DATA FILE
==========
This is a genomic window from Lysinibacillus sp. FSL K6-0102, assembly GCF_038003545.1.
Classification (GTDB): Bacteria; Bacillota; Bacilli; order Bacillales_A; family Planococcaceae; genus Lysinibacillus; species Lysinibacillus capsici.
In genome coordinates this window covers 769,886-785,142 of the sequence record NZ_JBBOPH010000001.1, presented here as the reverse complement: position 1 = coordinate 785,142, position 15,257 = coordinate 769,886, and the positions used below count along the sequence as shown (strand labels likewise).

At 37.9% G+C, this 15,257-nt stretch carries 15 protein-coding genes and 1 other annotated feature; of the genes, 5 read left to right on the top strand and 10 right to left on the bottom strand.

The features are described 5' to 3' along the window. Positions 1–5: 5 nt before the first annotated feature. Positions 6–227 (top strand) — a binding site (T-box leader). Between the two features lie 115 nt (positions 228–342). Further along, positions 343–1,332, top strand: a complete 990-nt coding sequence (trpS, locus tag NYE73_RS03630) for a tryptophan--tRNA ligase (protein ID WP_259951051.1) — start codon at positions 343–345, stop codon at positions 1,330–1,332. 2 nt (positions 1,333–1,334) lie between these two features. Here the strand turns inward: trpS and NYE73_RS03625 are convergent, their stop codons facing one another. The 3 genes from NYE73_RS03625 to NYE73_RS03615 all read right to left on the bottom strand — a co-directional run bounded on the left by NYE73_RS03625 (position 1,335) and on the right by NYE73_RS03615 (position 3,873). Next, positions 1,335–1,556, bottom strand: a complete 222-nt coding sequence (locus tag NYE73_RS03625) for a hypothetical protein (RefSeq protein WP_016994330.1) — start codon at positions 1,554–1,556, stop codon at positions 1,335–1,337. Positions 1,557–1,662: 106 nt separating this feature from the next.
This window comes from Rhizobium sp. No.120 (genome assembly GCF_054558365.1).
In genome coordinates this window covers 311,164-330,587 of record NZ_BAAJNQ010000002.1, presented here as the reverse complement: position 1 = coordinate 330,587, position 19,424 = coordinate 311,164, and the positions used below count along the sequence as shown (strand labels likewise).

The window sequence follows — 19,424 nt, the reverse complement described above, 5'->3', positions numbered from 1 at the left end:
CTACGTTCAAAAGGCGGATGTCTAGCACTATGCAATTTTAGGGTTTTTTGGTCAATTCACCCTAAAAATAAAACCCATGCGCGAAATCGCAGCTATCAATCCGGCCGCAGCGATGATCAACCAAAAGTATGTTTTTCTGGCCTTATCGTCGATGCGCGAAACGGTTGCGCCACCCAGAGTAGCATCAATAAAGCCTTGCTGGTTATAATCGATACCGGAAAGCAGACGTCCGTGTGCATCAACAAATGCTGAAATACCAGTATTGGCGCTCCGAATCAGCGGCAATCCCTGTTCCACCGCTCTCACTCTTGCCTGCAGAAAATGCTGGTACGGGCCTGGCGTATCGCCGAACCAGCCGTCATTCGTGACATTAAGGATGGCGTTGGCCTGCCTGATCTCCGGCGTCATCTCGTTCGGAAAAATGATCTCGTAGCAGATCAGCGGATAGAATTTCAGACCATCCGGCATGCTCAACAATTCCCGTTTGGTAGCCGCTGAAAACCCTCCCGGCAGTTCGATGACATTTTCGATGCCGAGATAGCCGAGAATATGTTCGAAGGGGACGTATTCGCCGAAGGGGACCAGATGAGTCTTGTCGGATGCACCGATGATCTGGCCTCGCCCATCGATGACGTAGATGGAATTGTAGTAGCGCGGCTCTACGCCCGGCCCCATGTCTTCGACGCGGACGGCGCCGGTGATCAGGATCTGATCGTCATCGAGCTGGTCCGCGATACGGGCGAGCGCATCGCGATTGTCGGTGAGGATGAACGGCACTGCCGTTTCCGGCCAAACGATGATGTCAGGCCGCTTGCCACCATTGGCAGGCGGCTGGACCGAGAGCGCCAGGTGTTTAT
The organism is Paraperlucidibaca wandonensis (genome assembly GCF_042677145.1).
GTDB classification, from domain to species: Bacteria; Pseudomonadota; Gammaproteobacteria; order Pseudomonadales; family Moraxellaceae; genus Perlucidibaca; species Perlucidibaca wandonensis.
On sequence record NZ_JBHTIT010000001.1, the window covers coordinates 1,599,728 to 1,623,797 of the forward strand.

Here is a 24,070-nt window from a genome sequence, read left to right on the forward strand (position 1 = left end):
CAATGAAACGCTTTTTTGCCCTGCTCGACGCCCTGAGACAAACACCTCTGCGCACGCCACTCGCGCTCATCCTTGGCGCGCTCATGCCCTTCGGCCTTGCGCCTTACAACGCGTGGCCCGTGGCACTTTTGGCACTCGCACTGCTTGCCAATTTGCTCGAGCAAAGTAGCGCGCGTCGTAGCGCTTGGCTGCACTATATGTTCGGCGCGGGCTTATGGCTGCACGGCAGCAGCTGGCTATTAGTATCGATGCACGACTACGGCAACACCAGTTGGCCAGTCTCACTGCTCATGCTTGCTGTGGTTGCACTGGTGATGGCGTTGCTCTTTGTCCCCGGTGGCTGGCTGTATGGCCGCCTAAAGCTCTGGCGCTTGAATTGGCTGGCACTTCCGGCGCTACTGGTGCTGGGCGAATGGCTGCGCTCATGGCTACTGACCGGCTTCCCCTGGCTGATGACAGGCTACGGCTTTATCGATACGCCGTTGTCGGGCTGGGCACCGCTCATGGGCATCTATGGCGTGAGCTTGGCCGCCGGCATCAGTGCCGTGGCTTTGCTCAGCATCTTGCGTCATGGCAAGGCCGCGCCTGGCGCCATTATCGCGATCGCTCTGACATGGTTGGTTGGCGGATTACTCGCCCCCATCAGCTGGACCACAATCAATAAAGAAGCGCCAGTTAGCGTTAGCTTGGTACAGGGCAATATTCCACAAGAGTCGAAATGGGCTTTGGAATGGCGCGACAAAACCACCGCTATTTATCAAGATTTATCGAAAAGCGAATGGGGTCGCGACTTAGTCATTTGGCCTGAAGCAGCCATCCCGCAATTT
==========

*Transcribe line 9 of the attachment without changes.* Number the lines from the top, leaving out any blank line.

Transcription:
CTACGTTCAAAAGGCGGATGTCTAGCACTATGCAATTTTAGGGTTTTTTGGTCAATTCACCCTAAAAATAAAACCCATGCGCGAAATCGCAGCTATCAATCCGGCCGCAGCGATGATCAACCAAAAGTATGTTTTTCTGGCCTTATCGTCGATGCGCGAAACGGTTGCGCCACCCAGAGTAGCATCAATAAAGCCTTGCTGGTTATAATCGATACCGGAAAGCAGACGTCCGTGTGCATCAACAAATGCTGAAATACCAGTATTGGCGCTCCGAATCAGCGGCAATCCCTGTTCCACCGCTCTCACTCTTGCCTGCAGAAAATGCTGGTACGGGCCTGGCGTATCGCCGAACCAGCCGTCATTCGTGACATTAAGGATGGCGTTGGCCTGCCTGATCTCCGGCGTCATCTCGTTCGGAAAAATGATCTCGTAGCAGATCAGCGGATAGAATTTCAGACCATCCGGCATGCTCAACAATTCCCGTTTGGTAGCCGCTGAAAACCCTCCCGGCAGTTCGATGACATTTTCGATGCCGAGATAGCCGAGAATATGTTCGAAGGGGACGTATTCGCCGAAGGGGACCAGATGAGTCTTGTCGGATGCACCGATGATCTGGCCTCGCCCATCGATGACGTAGATGGAATTGTAGTAGCGCGGCTCTACGCCCGGCCCCATGTCTTCGACGCGGACGGCGCCGGTGATCAGGATCTGATCGTCATCGAGCTGGTCCGCGATACGGGCGAGCGCATCGCGATTGTCGGTGAGGATGAACGGCACTGCCGTTTCCGGCCAAACGATGATGTCAGGCCGCTTGCCACCATTGGCAGGCGGCTGGACCGAGAGCGCCAGGTGTTTAT